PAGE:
"The 4D ultrasound gives physicians at ECMC a new tool to help diagnose cardiovascular disease for their patients," said Jacqueline Blackley, Vice President of Cardiovascular Services for ECMC.  "The ability to obtain grayscale, color, Doppler and 4D images from the Vivid 7 Dimension '06 will likely shorten exam time and increase the diagnostic information obtained about each patient." 

The GE Healthcare Vivid i cardiovascular ultrasound system provides high-performance, full-featured imaging in a lightweight design.  With this miniaturized ultrasound device,  ECMC introduces a new era in diagnostic mobility to the Western New York community by offering an innovative means for doctors to obtain the information they need at the bedside or in the operating room to diagnose patients more efficiently.  Now ECMC clinicians are able to perform echo (echocardiography) exams from any location.  With the appearance, dimensions, and utilities of a portable computer, the Vivid i provides all the diagnostic capabilities of a clinical stand-alone ultrasound system that weighs 30 times less. 

"With its ease of movement and diagnostic image quality, the portable ultrasound system makes it easier for the doctor to go to the patient to perform an ultrasound scan, rather than the reverse," explained Jacqueline Blackley.  

With the Vivid i, ECMC can now offer new and enhanced medical ultrasound capabilities, such as: mobility-the physicians at ECMC can make it possible for patients to receive these diagnostic exams anywhere, as opposed to being transported to an echo lab; and wireless capabilities-the wireless capabilities enable physicians to transfer files instantly from the system to other physicians for consultation.  The physicians at ECMC now have a new tool to help them more quickly diagnose cardiovascular disease. 

"These new ultrasound systems are enabling us to break barriers in speed and accuracy of patient exams," said Blackley.  "The technology is greatly benefiting ECMC physicians and most importantly-our patients."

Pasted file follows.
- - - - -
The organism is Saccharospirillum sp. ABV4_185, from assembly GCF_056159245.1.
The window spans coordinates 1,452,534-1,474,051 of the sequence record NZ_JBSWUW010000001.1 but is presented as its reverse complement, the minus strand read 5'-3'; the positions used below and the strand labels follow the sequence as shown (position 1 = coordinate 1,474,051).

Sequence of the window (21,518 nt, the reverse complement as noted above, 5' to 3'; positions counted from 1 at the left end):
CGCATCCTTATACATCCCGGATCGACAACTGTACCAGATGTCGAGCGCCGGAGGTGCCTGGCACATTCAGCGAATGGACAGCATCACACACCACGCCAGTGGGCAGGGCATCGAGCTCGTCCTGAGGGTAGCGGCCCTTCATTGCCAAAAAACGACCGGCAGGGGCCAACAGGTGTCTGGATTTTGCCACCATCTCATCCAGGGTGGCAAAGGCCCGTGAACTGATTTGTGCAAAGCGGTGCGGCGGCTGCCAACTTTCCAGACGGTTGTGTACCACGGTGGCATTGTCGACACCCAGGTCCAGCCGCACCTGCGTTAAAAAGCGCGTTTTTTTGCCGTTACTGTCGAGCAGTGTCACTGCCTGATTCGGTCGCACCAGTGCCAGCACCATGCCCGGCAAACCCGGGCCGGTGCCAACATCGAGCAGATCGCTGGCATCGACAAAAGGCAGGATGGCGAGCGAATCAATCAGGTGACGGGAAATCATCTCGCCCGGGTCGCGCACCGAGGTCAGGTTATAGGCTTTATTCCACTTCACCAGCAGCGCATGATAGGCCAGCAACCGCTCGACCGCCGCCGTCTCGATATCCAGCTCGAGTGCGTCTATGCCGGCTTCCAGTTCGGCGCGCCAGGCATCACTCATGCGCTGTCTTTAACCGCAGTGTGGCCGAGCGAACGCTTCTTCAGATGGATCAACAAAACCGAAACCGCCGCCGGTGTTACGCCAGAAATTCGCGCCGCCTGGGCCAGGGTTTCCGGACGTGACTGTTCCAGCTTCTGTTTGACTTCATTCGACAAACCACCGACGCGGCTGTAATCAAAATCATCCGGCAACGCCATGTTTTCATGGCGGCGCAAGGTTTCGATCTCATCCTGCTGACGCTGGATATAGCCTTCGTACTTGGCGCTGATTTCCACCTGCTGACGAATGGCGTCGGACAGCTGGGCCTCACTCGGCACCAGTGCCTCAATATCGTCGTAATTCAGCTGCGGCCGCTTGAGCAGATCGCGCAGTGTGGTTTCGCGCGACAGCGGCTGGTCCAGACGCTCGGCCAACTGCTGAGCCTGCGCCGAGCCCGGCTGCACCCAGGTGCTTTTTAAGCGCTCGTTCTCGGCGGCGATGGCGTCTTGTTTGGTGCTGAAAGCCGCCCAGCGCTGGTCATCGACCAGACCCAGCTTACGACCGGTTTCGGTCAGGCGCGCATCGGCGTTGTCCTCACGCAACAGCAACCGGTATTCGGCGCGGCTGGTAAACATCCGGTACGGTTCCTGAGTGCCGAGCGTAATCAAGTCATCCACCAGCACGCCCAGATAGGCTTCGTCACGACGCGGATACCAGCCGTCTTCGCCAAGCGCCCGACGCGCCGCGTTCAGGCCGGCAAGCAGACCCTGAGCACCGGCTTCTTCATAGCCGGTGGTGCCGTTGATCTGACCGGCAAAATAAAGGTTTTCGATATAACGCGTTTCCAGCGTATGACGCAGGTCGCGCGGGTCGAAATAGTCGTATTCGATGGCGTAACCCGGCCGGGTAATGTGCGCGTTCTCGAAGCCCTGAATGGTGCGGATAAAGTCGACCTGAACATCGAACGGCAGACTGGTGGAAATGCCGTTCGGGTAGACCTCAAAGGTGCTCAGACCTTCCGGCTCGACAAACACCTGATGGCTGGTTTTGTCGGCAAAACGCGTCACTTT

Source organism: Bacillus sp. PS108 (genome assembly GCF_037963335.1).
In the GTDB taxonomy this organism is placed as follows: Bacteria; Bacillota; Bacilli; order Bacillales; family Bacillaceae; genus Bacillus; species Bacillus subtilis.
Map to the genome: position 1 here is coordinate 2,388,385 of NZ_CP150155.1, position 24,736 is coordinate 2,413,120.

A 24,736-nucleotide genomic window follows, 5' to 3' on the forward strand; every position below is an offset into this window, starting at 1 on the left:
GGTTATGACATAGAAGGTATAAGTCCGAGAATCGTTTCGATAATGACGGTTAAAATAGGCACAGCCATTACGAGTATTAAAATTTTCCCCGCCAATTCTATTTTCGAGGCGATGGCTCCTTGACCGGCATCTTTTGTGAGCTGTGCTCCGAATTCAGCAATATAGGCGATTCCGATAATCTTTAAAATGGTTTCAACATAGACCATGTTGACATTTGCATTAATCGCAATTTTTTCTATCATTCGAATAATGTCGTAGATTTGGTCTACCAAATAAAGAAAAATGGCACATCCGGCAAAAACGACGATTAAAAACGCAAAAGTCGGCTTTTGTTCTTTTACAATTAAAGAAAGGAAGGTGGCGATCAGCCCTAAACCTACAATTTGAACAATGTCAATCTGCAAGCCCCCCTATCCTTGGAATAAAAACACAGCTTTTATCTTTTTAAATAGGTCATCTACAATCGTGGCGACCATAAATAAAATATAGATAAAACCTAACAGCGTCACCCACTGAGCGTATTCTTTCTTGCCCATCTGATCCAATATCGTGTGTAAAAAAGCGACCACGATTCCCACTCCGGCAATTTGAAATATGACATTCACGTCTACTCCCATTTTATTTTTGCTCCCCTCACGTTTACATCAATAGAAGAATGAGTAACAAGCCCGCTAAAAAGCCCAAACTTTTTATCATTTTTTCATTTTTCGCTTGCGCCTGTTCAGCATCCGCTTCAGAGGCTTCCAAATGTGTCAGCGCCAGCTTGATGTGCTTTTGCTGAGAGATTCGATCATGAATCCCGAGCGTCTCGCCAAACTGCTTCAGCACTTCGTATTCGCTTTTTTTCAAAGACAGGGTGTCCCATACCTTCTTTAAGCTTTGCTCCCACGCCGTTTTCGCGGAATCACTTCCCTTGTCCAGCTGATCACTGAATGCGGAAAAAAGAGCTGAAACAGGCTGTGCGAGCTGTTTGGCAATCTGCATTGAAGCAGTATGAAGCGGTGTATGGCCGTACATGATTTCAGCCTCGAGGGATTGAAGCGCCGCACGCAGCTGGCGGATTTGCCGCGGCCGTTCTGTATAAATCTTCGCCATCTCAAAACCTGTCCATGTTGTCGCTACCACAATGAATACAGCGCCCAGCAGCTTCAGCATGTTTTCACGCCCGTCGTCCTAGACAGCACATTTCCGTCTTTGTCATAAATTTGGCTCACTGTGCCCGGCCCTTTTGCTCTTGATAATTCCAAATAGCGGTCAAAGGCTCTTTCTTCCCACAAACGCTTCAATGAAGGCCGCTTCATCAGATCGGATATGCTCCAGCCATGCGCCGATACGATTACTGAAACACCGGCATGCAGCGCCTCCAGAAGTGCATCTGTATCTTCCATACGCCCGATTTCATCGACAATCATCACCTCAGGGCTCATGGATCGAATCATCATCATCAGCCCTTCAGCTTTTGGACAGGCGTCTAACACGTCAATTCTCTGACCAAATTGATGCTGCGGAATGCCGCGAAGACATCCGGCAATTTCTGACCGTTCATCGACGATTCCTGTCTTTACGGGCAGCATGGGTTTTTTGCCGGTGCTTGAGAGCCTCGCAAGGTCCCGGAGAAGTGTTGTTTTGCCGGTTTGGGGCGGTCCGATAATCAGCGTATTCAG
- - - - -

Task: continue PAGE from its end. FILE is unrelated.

Accredited Echocardiography Laboratory

One American dies every 32 seconds of cardiovascular disease, disorders of the heart and blood vessels.  Cardiovascular disease is the leading cause of death in the United States, costing society over 83.7 billion dollars each year in health services, medications and lost work time due to disability.  Cardiac structure and flow information provided by echocardiographic testing is useful in the detection and management of many types of heart disease.  This noninvasive test has become one of the standard diagnostic tools in cardiology with an estimated 10 million echocardiograms performed annually in the United States.  Echocardiography is a complex imaging technique that relies on the experience and training of both the physician and sonographer.  Their interpretive and technical abilities determine the diagnostic accuracy of an echocardiographic examination.  The Intersocietal Commission for the Accreditation of Echocardiography Laboratories (ICAEL) has developed an accreditation program which evaluates the quality of these and other critical elements of an echocardiography laboratory. 

Erie County Medical Center Corporation was granted accreditation by the Intersocietal Commission for the Accreditation of Echocardiography Laboratories (ICAEL).  The laboratory is one of the first one thousand echocardiography laboratories in the United States, Canada and Puerto Rico to be so recognized for its commitment to high quality patient care and its provision of quality diagnostic testing.